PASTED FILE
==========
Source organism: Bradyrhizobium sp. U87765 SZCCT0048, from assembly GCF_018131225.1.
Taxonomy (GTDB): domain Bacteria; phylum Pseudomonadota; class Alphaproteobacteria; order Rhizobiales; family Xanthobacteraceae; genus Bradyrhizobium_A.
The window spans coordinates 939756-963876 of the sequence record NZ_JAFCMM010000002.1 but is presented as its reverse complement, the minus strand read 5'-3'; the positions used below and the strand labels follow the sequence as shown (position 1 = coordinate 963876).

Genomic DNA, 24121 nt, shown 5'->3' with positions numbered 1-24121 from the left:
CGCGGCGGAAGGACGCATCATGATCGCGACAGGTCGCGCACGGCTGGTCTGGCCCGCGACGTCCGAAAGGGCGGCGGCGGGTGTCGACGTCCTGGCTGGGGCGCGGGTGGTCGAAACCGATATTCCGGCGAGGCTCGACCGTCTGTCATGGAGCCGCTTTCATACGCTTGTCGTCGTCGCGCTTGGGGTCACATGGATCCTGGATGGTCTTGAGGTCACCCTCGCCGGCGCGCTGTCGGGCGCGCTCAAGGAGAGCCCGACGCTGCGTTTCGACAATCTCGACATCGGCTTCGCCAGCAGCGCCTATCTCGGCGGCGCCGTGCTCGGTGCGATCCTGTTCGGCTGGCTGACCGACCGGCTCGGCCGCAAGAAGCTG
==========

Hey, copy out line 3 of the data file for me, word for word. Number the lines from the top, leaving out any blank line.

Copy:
The window spans coordinates 939756-963876 of the sequence record NZ_JAFCMM010000002.1 but is presented as its reverse complement, the minus strand read 5'-3'; the positions used below and the strand labels follow the sequence as shown (position 1 = coordinate 963876).